The collapse of Mumias Sugar Company has adversely affected the residents of Kakamega County as sugarcane farming has been their economic mainstay for a long time.
The factory was established in 1971 following the feasibility study report by the Booker Agriculture and Technical Services group that had been commissioned by the government in 1967 to carry out the exercise.
At that time the government held majority shares at 71 per cent while minority were held by the Commonwealth Development Corporation (17 per cent), Kenya Commercial Finance Company (5 per cent), Booker McConnell (4 per cent) and the East African Development Bank that had 3 per cent.
The Mumias area was at that time underdeveloped and land utilization was poor as farmers grew food crops on small areas for subsistence while the rest of the land was for grazing.
The miller’s production increased steadily hitting a climax in the 1980s and 1990s then becoming the leader in the East and Central Africa.
Its shares were listed on the Nairobi Stock Exchange in 2001 and the government shareholding reduced to 20 per cent.
However, the company’s production trajectory assumed a downward trend a few years later thanks to financial impropriety by the top managers.
According to the Chairman of the Board of Directors, Kennedy Ngumbau, the miller posted a net loss of Sh.15.1 billion in the financial year 2018/2019 against the previous year’s loss of Sh.6.8 billion.
This is happening despite the national government pumping into it more than Sh. 3.7 billion in a bailout plan.
Ngumbau said that the steep rise in the loss was driven by a 101 per cent increase in impairment charges to the firm’s plant and machinery.
The company owes the Kenya Revenue Authority Sh. 10 million while the Kenya Commercial Bank which appointed a receiver manager last month is owed Sh. 20 billion.
The Kakamega County Crops Officer (CCO), Titus Omengo says the cane growing enterprise has been left to the well-to-do who have substantial portions of land. He stated that smallholder farmers have turned to food crop farming for subsistence purposes.
“The emerging scenario is attributable to the fact that the large scale farmers have adequate land for cash and food crop growing as well as alternative sources of income,” he explained.
The CCO added that the farmers supply the cane to the private millers, West Kenya and Butali, which pay weekly for the deliveries at comparatively higher price of between Sh. 3,800 and 4,000. Per ton. The public factories, on the other hand, averagely pay farmers Sh. 3,200 per ton and they takes long to do so.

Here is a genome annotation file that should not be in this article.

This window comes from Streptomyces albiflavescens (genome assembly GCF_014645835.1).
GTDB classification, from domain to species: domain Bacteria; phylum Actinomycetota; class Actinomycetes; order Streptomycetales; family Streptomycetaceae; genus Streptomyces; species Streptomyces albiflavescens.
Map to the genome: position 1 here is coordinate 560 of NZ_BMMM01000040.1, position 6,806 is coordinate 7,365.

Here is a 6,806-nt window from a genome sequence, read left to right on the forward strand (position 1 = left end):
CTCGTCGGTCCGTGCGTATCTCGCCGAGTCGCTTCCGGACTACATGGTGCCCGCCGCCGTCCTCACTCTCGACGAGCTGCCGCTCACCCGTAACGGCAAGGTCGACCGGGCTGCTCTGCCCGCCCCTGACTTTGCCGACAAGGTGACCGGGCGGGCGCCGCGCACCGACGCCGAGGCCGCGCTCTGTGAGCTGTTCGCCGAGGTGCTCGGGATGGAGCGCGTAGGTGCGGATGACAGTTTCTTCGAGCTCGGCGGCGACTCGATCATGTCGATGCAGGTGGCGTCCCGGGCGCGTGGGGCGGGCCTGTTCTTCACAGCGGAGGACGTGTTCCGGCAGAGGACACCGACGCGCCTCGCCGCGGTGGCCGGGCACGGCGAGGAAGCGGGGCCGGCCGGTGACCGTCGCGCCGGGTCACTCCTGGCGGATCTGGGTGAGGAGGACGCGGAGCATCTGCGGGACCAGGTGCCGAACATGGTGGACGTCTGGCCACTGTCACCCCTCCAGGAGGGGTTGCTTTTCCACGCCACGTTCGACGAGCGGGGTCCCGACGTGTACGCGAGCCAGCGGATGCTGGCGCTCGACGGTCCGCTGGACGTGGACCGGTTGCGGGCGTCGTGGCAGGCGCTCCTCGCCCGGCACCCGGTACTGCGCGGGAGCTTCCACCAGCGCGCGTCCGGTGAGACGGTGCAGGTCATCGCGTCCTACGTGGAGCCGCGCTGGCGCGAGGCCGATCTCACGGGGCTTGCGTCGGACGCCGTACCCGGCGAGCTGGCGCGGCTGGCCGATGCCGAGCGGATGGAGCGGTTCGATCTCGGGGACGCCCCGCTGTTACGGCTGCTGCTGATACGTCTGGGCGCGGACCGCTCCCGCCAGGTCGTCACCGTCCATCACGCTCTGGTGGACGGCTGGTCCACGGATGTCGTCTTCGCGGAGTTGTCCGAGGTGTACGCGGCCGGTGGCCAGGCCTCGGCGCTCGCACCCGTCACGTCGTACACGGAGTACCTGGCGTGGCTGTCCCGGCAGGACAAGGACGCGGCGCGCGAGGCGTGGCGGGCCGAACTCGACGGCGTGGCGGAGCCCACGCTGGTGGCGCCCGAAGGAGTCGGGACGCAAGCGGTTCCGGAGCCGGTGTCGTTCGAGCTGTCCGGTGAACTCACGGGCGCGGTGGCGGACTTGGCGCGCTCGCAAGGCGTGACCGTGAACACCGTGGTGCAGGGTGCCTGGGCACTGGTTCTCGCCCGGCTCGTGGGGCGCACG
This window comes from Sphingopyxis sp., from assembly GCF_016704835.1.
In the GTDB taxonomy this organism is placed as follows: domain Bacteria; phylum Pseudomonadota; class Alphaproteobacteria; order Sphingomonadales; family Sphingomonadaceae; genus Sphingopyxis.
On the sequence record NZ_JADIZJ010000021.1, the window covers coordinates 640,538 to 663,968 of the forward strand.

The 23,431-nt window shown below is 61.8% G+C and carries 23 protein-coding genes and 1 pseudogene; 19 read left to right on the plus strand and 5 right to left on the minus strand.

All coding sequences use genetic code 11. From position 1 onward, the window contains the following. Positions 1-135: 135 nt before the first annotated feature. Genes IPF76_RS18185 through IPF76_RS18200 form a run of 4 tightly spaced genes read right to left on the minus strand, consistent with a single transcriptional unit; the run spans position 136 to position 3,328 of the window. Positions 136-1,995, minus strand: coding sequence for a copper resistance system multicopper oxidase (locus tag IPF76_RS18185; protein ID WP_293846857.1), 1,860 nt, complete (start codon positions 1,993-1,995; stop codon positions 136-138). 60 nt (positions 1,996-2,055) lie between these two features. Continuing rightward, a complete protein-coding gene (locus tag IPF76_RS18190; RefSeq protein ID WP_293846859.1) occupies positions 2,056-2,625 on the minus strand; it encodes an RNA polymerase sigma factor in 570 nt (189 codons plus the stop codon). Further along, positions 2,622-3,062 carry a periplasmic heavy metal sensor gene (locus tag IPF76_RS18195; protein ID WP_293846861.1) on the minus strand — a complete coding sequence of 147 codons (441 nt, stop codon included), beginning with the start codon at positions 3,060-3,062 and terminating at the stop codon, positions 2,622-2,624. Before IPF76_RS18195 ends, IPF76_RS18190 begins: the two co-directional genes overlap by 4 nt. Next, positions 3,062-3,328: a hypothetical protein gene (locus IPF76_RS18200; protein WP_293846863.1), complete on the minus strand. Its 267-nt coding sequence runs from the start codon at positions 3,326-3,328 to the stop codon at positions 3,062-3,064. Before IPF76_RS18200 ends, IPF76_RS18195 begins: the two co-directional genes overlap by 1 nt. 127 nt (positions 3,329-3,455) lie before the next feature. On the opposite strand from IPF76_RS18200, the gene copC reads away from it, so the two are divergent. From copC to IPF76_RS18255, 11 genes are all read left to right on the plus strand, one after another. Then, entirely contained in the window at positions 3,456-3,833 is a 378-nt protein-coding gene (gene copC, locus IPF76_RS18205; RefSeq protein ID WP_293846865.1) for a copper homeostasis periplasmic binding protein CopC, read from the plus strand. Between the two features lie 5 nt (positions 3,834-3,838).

Halima Juma, a businesswoman in Kakamega town and a farmer in Navakholo Sub County, who owns five acres out of which three are under cane says she cannot stop undertaking the enterprise.
“Every acre produces 20 tonnes per harvest which translates to 60, multiplied by Sh. 3,800 it amounts to Sh. 228, 000 which is good money,” she observed saying after deducting expenses she is left with Sh. 200,000.
Halima praised the private factories for the timely harvesting and transportation of the produce as well as paying farmers. Harvesting is done after 18 months.
Another farmer, Abdalla Musa from East Wanga in Mumias East Sub County said he has a four-acre cane plantation and is contracted by Butali Sugar Mills. He said the proceeds from the cane enables him to pay household bills but however lamented that the pricing per ton is still low in the light of the ever rising cost of production.
Mr. Omengo said although most of the residents in Lurambi, Navakholo and the larger Mumias areas have abandoned sugarcane for food crops, those in Lugari and Likuyani are adopting the crop.
These areas are traditionally known for large scale maize production but currently huge chunks of land is being put under cane and this would have an implication on food security in the region.
Contacted by KNA, the
called on the government to address the issues of zoning, pricing and imports.
Esechere said they are against zoning of cane growing areas as this would curtail the farmers’ freedom to transact with any miller of their choice. He also suggested that the pricing should be based on the sucrose content and not the weight as is the case at the moment.
“The importation of sugar should be regulated in order to avoid flooding the market which negatively affects the pricing of the local sugar,” he opined.
The farmers’ lobby group official at the same time, proposed that the Sugar Directorate be decentralized to bring services closer to the stakeholders.
Recently, the County leaders under the stewardship of Governor Wycliffe Oparanya resolved to hold talks with national government on the revival of Mumias Sugar Company. They said with the substantial shareholding of 20 per cent at the miller, the national government is losing a lot and therefore should find a way of reviving the factory that stopped operations three years ago.
In a strategic meeting at the Bishop Stam Pastoral Centre on the fringes of Kakamega Town, the leaders called on the relevant state agencies to apprehend and prosecute the individuals who looted the factory coffers.
They also agreed to collaborate with the national government in the provision of security for the company’s premises and other assets. “We are going to engage the Kenya Commercial Bank to recall the receiver manager they appointed last month,” said Oparanya who was the group’s spokesperson.
They also expressed concern that the miller was owed Sh1 billion by defaulters who they requested to clear their debts to revive the firm. “Our appeal to the company’s creditors is that they be a little more patient so that once the miller resumes crushing and stabilizes financially, they will be paid,” he stated.
Meanwhile, the county government intends to set aside funds for cane development in this year’s supplementary budget.
By Sammy Mwibanda